PNEUMONIA

It often includes the inflammation of the alveoli (spherical outcroppings of the respiratory sites of gas exchange with the blood) and abnormal alveolar filling up with fluid. Pneumonitis is more general term that describes an inflammatory process in the lung tissue that may predispose or place the patient at risk for microbial invasion.WHAT IS PNEUMONIA? ‡ is an abnormal inflammation of a lung. ‡ .

This complicated the matters even more in viral pneumonia. The ciliated epithelial cells are damaged in case of viral pneumonia. Viral infection of the lungs damages the lungs and makes them even more susceptible to bacterial infections.PNEUMONIA ‡ The causative agent or organism gains entry into the body through the respiratory tract by way of inspiration or aspiration of oral secretions. With the body's response to the invasion. there is further damage to the lungs as the fluid is leaked into the alveoli. ‡ ‡ . This leads to cell death by direct action of the virus or through a cell controlled self destruction called apoptosis. The organisms that can reach the lungs through blood circulation are staphylococcus and gram negative bacilli. The invading organism starts to multiply and release damaging toxins that cause inflammation and edema of the lung parenchyma.

the 24-hour congestion stage. The pathophysiology of pneumonia in children is described in 4 stages. Microscopic examination shows presence of many bacteria and few neutrophils.PNEUMONIA FOR CHILDREN ‡ ‡ Pathophysiology of Pneumonia in Children Pneumonia in children is basically a self-limiting condition most of the times. Let us have a look at the pathophysiology of pneumonia in children in short. the red hepatization stage. . Recurrent cases of pneumonia are seen in chronic cases of asthma or cystic fibrosis. 24 Hour Congestion Stage ‡ This is the first stage of pneumonia that occurs within 24 hours of infection. The lung is characterized by vascular congestion and alveolar edema. the gray hepatization stage and the resolution stage.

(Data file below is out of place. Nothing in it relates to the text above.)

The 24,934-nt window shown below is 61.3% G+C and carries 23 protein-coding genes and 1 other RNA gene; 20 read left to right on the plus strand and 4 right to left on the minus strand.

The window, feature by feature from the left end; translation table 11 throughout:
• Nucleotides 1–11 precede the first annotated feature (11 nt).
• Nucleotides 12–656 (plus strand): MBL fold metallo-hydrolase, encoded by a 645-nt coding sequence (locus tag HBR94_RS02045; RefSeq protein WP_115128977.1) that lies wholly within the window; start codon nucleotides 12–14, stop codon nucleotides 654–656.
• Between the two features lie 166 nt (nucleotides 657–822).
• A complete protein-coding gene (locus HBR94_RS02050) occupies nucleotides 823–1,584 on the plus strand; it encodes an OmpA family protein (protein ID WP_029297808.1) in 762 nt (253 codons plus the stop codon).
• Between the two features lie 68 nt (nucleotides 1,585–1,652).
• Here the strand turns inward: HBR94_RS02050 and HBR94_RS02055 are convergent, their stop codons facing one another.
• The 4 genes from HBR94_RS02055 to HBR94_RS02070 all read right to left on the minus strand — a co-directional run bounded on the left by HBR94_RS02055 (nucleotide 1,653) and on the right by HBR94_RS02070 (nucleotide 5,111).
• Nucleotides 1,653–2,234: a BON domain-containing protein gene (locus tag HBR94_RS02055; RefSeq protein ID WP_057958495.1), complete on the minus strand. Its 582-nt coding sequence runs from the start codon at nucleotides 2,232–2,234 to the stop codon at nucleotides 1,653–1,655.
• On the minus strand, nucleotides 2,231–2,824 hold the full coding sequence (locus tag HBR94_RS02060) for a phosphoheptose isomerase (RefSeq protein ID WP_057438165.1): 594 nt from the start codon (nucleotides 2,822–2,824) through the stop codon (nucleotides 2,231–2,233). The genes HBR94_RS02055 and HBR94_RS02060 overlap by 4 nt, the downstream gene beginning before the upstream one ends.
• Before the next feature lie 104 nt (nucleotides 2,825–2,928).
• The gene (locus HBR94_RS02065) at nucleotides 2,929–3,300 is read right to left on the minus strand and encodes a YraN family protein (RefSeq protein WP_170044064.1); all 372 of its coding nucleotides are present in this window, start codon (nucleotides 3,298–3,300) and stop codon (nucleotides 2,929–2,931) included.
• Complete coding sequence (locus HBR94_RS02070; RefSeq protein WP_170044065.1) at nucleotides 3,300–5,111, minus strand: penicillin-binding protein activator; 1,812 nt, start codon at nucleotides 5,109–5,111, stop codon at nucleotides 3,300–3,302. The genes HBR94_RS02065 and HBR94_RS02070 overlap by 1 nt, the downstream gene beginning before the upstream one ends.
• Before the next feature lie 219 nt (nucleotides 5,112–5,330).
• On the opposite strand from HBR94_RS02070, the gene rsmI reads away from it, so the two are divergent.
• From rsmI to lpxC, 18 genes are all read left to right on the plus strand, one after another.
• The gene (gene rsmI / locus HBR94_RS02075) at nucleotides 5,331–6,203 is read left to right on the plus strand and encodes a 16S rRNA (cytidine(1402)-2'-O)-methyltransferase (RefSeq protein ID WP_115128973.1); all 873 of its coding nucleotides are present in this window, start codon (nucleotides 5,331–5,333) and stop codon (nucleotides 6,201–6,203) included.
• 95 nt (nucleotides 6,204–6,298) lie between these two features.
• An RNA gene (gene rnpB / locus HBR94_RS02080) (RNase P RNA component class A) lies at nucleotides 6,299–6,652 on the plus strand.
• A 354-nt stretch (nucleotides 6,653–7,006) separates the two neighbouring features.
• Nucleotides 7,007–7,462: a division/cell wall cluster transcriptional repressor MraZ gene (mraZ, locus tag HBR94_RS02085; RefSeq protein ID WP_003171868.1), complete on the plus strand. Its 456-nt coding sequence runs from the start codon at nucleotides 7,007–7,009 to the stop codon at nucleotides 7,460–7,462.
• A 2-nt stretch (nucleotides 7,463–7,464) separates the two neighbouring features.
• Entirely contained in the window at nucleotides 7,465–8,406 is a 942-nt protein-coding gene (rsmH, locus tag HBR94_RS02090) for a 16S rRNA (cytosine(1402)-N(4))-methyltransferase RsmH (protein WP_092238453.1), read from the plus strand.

The sputum contains a tinge of blood or purulent discharge. The lung tissue becomes red and firm that leads to difficulty in breathing or rapid breathing. that is. reduction of available area within the lung for gas exchange may also be seen.PNEUMONIA Red Hepatization ‡ The red hepatization stage is seen when the red blood cells and fibrin enters the alveoli. Gray Hepatization Stage ‡ The fibrin and dying red and white blood cells collects in the alveolar spaces in the gray hepatization stage. . atelectasis. In this stage.

The enzymes in the lungs are brake down the substances causing inflammation. . The white blood cells fight off the invading organism and the remains may be coughed up.PNEUMONIA Resolution Stage ‡ This is the last stage of pathophysiology of pneumonia in children.

.most common cause of CAP in people younger than 60 years of age. DM) ‡Pseudomonas aeruginosa ‡Other gram-negative rods .frequently affects elderly people and those with comorbid illnesses (e. Community-Acquired Pneumonia³occurs either in the community setting or within the first 48 hours after hospitalization or institutionalization. pneumoniae. ‡H. alcoholism.g.4 Classifications of Pneumonia: 1. The causative agents are: ‡S. COPD. influenzae.